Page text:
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New Aesthetic? It’s The Software, Stupid!

posted Jul 16, 2013, 8:43 AM by Ellen Pearlman


Timothy Johnson of the Design Division of Lincoln Labs, MIT, demoing the Sketchpad built in 1963, on a TX-2

Logic and coding are the real traffic cops behind the aesthetic of the “new aesthetic." Recently cultural theorist Lev Manovich looked at where media comes from, its anatomy, and how it affects the world by examining Adobe AfterEffects, Photoshop and Google Earth, among others. If Photoshop, for example,  affects video games design, and if that affects industrial design, do the constraints of one morph into the style of another? He examines software programs interfaces, the tools that are necessary to use them, and the ways or techniques they navigate, create, edit and share from their output. 

Manovich examined developers, designers, theorists and software engineers focusing on the 1960’s and 1970’s: J. C. R. LickliderIvan SutherlandTed NelsonDouglas Engelbart and Alan Kay. Oddly enough, there is not a lot out there about these processes as software does not lend itself to preservation and documentation. Applications they produced like Sketchpad (built in 1958) and paint programs were not very well documented, an odd phenomenon compared to the history of painting or photography with their troves of visual documentation. Manovich also discussed Alan Turning, who made a “universal machine" turning it into a “universal media machine."

Alan Kay’s Ph.D. proposal in 1968 (ten years before the Apple) which resulted in his 1972 Ph.D. thesis was for the "Dynabook," a personal computer for children that resembles an iPad with a keyboard. His original idea was for children to produce their own books, only more dynamic. He wanted a plasma screen with enough resolution to be read like a book; a keyboard that had no moving parts; a network connection where one could buy, move around and get files; global information ability and connection, especially for libraries to include media access and connectivity, and it should not cost more than $500.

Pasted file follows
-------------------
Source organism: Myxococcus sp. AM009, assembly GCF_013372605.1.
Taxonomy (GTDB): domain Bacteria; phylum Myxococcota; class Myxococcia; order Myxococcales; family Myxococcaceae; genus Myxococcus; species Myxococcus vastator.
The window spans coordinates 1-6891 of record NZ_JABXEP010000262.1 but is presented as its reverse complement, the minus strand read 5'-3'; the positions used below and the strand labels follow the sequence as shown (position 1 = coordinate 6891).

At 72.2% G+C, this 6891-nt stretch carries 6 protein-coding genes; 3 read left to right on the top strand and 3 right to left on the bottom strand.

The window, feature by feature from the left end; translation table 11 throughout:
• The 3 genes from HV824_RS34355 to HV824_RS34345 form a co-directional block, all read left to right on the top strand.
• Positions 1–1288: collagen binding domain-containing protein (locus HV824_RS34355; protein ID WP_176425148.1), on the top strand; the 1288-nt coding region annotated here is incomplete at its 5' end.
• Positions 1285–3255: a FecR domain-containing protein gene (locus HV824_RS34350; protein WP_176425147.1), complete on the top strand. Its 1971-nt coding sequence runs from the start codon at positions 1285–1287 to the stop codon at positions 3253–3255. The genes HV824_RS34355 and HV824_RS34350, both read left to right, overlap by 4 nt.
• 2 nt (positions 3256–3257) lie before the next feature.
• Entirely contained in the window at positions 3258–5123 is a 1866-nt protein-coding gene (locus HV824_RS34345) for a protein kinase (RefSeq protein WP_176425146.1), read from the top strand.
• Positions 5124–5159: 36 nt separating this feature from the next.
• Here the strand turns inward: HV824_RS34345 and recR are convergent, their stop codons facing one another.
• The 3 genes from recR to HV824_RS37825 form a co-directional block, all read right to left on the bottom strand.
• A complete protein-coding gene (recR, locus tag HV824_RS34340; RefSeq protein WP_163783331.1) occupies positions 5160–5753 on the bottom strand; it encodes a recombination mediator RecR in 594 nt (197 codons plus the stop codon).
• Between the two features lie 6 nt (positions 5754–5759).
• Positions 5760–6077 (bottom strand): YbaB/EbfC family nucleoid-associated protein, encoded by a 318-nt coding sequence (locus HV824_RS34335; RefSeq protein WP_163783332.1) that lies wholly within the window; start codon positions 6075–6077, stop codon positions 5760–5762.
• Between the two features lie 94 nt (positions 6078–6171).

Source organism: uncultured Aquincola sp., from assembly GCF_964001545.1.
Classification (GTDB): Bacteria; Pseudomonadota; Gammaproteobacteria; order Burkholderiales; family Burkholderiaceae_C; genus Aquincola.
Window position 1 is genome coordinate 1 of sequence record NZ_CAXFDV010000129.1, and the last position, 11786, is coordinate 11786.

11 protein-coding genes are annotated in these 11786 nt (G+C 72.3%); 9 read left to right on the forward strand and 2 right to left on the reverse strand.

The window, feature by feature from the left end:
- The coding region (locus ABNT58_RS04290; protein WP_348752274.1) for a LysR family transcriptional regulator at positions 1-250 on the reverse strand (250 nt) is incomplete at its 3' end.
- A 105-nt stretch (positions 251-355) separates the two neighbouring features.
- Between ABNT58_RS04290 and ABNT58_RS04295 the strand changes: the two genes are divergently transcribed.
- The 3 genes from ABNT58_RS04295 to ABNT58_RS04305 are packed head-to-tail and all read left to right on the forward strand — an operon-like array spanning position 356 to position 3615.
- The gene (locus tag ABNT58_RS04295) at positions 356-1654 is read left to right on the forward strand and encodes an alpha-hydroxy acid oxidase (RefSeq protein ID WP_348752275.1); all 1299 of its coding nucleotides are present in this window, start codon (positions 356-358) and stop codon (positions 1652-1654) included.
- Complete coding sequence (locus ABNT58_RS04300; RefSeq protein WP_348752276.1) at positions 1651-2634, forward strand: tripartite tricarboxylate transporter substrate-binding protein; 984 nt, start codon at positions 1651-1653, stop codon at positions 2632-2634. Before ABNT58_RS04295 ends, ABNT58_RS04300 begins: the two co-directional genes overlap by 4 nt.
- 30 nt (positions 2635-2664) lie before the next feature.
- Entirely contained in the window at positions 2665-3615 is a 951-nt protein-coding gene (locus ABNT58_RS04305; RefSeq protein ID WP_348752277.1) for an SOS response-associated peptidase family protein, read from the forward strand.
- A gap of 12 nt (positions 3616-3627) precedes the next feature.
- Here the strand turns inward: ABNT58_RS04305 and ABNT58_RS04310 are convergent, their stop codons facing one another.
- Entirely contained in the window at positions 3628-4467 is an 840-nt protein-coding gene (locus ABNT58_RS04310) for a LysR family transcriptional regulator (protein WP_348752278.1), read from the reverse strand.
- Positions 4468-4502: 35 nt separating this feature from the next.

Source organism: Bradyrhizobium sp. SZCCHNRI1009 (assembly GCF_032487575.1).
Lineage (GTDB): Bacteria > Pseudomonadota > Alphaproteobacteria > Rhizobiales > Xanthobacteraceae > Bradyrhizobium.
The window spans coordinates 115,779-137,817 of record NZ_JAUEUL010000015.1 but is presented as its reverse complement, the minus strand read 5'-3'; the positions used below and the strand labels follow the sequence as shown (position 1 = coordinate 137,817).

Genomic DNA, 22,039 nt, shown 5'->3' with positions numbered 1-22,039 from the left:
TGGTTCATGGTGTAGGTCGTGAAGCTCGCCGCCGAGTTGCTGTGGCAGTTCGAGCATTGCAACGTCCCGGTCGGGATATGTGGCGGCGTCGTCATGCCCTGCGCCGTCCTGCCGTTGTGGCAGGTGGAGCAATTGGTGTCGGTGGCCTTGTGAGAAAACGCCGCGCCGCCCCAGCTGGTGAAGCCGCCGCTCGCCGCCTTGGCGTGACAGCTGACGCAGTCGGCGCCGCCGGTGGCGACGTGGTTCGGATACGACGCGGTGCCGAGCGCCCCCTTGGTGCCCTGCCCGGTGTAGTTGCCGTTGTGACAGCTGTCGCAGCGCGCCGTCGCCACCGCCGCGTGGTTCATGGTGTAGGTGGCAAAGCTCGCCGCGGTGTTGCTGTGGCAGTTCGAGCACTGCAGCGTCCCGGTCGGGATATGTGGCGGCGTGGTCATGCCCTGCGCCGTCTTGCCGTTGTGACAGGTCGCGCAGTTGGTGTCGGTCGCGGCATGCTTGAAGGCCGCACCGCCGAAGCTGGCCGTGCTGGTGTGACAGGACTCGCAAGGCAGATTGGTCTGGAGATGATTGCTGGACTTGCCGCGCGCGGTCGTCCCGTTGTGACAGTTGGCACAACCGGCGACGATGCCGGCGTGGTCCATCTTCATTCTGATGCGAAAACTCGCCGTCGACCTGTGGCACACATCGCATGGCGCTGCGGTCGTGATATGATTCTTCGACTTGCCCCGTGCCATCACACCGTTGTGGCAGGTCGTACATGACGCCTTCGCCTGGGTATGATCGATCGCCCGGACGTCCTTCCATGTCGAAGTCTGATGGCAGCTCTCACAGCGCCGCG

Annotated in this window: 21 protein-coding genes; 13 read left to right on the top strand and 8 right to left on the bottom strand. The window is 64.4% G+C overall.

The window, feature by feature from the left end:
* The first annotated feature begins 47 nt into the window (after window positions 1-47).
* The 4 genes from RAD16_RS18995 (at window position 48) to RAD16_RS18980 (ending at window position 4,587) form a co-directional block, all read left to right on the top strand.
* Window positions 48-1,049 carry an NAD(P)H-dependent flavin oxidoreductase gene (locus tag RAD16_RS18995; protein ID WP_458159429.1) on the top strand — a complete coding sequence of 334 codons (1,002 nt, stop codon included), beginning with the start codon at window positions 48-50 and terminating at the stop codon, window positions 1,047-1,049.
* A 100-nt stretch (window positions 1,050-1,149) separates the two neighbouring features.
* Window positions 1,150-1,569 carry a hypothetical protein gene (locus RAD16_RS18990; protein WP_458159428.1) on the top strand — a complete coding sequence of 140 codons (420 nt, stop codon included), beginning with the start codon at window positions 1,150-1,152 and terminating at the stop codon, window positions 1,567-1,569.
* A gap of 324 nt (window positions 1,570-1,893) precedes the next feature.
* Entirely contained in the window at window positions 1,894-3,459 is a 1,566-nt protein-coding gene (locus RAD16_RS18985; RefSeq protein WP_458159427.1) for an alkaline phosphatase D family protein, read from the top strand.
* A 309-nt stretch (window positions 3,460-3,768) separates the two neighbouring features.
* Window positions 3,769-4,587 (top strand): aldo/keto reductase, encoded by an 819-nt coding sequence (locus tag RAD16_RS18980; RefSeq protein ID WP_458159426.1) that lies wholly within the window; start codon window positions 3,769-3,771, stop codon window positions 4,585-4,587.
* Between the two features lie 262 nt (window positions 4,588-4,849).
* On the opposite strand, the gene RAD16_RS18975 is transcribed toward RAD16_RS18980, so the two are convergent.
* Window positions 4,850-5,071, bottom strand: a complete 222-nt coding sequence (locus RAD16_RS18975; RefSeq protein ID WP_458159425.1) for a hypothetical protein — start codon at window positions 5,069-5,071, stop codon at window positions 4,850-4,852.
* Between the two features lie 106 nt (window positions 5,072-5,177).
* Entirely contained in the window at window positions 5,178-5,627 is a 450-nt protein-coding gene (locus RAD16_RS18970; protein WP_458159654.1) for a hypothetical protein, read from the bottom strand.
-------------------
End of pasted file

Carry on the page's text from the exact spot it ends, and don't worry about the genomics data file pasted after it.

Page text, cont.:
Sketch for Alan Kay’s Dynabook

Sunderland made a Sketchpad in 1962 for his MIT Ph.D. thesis, and with its mathematical constraints, shown on a TX-2 machine, one can see the rudimentary nature of all visual drawing programs. Alan Kay believes it to be the first object oriented programming system in existence, since you can drag the sketch objects around once they are completed and place them into other objects. 


Sketchpad made on a screen with a touch pen in 1962

After the Graphical User Interface, or GUI, Algorithms or specific mathematical formulas that computers use to make decisions over and over again, gained in popularity.


Pretend algorithms looking for each other in space as swarms

 Used by both the military, and especially software traders, algorithms have grown so powerful they now crash up against one another without any human oversight. This can produce massive chaos that no one is responsible for, such as a mini flash crash of a stock market. Although it can happen in an instant, it can wipe out people’s portfolios and cause massive financial failures. You can call it the “aesthetics of chaos."


Weird Wall Street trading algorithm called “The Carnival"

Advertisers and services such as Netflix try and figure out what you want and what you might need, and serve things up to you that match from overlapping algorithms. Although they are not perfect, such as Pragmatic Chaos, winner of the Netflix prize, they do account for about sixty percent of choices made by Netflix subscribers. 

Even cleaning machines have algorithms about the way they envision your living space. 


Two different robot vacuum cleaners choices in room layout via pre-programmed mathematical calculations

All of these approaches engender an approach based on calculations, math, formulas and theories of linearity and scope. This translates into a visual aesthetic that underlies architecture, industrial design, and electronic art. It even translates into the more plastic arts such as painting and sculpture.  When we look back in curated exhibits fifty years from now, what will the algorithm reveal about our current aesthetic choices?